LOS ANGELES (CBSLA) – Several members of California’s congressional delegation Monday called on the federal government to provide the state with a year-round staffing of federal firefighters to better handle the recent surge in wildfires.
Sens. Dianne Feinstein, Alex Padilla and 21 House members signed onto a letter penned to the USDA and Department of the Interior stating that California is entering a “new normal” as a result of climate change in which wildfire season will be a year-round affair, requiring a full-time federal wildfire workforce.READ MORE: SoCal Edison To Remove 11K Palm Trees Over Wildfire Risk
“Last year, California had over 9,900 wildfires, which burned a record-setting 4.25 million acres, killed 33 people, and destroyed nearly 10,500 homes and structures,” the letter reads. “And this year, we are already well above average for both the number of fires and acres burned.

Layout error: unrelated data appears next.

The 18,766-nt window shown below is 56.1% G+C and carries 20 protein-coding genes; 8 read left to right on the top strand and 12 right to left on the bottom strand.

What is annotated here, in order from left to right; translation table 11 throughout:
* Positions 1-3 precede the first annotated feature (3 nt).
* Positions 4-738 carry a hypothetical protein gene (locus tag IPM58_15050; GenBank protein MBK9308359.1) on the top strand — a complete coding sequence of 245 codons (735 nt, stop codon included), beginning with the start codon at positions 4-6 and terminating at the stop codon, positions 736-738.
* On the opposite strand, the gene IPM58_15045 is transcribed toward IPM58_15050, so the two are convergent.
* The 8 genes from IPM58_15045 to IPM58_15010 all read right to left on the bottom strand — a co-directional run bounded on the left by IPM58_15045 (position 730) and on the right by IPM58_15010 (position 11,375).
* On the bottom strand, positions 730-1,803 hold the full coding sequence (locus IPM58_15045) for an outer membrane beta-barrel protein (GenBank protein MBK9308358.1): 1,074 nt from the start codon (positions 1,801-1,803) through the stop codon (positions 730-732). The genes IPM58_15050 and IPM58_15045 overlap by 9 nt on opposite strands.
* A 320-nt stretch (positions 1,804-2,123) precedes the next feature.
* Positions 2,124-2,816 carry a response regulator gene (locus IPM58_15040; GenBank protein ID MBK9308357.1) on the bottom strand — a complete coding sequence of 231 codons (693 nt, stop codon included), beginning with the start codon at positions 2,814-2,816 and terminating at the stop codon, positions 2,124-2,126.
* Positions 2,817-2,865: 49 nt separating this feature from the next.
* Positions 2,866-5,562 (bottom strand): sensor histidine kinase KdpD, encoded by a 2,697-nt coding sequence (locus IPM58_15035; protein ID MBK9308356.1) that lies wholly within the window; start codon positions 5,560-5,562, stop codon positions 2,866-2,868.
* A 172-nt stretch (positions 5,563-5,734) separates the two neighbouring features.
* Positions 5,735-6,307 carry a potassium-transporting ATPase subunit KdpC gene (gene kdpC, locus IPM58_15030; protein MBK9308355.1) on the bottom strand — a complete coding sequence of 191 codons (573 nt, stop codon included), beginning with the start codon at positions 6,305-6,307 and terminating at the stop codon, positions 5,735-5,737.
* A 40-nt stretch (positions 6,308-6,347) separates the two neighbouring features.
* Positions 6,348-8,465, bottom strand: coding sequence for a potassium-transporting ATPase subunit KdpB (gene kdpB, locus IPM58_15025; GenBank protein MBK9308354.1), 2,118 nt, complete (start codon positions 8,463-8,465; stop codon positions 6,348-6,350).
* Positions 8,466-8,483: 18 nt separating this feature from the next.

“Because the federal government owns 57% of the forest land in California, and climate change all but ensures an ever-expanding fire season in the years to come, we must begin to adapt our federal resources to better align with needs on the ground.”
The congressional members are calling on the USDA and Department of the Interior to transition more seasonal firefighting positions into permanent ones.
The letter did not provide specifics regarding exactly how many permanent firefighters it is calling for or what the financial costs of such a move would be. It argued that having a full-time force would save money over the long run.
“Transitioning to a larger, full-time workforce would add immediate capacity to fight wildfires and conduct prevention work nationwide, allow for greater flexibility in shifting personnel between regions when needed, support increased staff capacity to perform actions outside of the fire season that reduce fire risk, provide more stable work opportunities and employee benefits, increase employee retention, and reduce agency costs and burdens associated with the seasonal hiring process,” the letter states.